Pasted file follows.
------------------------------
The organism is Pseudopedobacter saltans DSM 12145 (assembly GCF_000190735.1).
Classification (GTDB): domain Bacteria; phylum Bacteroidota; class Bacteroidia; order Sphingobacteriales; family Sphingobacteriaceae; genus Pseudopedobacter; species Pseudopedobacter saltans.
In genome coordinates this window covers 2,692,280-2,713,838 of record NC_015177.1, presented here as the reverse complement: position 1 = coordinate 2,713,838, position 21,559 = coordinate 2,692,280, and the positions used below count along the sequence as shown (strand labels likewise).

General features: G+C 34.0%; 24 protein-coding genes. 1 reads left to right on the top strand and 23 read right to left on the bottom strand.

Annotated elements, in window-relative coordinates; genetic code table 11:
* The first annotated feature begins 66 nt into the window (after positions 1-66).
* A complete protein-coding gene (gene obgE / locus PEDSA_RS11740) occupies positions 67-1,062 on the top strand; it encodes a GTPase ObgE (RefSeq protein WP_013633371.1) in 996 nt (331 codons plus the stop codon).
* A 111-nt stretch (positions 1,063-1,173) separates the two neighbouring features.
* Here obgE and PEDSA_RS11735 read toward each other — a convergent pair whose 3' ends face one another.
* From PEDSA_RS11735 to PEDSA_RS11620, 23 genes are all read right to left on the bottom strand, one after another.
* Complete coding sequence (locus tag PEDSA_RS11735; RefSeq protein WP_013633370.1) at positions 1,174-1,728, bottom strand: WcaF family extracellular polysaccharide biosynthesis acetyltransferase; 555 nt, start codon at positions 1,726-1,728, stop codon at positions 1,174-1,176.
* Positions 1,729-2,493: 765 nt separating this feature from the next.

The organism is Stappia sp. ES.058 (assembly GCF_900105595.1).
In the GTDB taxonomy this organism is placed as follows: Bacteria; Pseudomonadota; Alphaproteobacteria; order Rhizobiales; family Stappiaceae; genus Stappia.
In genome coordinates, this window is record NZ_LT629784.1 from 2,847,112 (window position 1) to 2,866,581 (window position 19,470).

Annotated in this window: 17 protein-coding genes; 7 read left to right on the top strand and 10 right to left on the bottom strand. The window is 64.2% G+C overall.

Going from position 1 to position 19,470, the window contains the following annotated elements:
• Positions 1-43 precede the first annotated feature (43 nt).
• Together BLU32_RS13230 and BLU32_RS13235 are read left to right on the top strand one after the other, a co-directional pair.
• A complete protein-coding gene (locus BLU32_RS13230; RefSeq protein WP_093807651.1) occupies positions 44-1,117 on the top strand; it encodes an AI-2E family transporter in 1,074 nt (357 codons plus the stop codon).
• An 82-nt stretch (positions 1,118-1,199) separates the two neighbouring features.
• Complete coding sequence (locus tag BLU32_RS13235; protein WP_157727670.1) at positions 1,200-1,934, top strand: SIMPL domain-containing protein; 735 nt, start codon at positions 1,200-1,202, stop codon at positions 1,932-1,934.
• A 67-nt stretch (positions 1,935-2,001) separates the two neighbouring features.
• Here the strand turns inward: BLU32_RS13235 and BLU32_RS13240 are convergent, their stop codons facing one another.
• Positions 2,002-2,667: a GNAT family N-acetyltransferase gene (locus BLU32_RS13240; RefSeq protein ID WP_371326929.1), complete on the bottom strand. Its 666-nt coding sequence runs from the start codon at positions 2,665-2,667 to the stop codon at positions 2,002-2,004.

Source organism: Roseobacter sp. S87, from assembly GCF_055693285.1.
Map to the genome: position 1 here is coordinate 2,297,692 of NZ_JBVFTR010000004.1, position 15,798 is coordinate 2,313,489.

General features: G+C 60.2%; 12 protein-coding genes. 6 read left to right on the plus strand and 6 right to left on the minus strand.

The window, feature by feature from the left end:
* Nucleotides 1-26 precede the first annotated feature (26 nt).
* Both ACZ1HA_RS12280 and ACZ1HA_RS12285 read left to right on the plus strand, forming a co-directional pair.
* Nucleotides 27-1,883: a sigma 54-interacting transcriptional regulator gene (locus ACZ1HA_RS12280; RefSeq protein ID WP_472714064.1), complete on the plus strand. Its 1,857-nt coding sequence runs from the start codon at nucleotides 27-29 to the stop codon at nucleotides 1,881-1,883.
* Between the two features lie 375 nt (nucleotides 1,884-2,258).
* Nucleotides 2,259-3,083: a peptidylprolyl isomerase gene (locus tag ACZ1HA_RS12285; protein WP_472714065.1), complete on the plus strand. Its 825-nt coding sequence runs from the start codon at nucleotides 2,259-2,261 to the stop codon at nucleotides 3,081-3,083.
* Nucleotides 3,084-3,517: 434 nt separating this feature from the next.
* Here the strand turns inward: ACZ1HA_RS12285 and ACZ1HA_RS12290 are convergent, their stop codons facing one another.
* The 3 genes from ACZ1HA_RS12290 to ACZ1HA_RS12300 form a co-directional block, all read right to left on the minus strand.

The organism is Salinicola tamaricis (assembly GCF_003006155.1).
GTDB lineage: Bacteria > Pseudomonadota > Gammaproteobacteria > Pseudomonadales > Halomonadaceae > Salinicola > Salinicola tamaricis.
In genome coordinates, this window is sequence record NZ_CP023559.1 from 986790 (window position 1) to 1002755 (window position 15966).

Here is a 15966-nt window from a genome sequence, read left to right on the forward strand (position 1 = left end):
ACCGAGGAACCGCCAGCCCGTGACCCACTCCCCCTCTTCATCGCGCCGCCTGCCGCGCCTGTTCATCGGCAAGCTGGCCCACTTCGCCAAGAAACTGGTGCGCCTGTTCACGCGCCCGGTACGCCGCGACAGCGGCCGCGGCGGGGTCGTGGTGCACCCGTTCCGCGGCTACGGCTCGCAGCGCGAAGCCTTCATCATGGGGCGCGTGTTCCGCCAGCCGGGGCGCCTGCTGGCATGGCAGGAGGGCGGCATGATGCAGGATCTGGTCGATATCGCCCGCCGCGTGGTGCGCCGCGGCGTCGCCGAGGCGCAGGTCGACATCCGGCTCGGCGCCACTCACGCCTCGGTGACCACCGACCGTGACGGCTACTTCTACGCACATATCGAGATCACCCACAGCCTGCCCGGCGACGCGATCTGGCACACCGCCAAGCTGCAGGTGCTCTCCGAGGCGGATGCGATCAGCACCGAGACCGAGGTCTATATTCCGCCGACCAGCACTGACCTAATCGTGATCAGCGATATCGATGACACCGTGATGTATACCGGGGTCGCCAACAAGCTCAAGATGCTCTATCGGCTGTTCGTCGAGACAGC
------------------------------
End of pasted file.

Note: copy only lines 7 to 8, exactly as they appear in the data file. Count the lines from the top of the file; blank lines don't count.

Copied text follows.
* A complete protein-coding gene (gene obgE / locus PEDSA_RS11740) occupies positions 67-1,062 on the top strand; it encodes a GTPase ObgE (RefSeq protein WP_013633371.1) in 996 nt (331 codons plus the stop codon).
* A 111-nt stretch (positions 1,063-1,173) separates the two neighbouring features.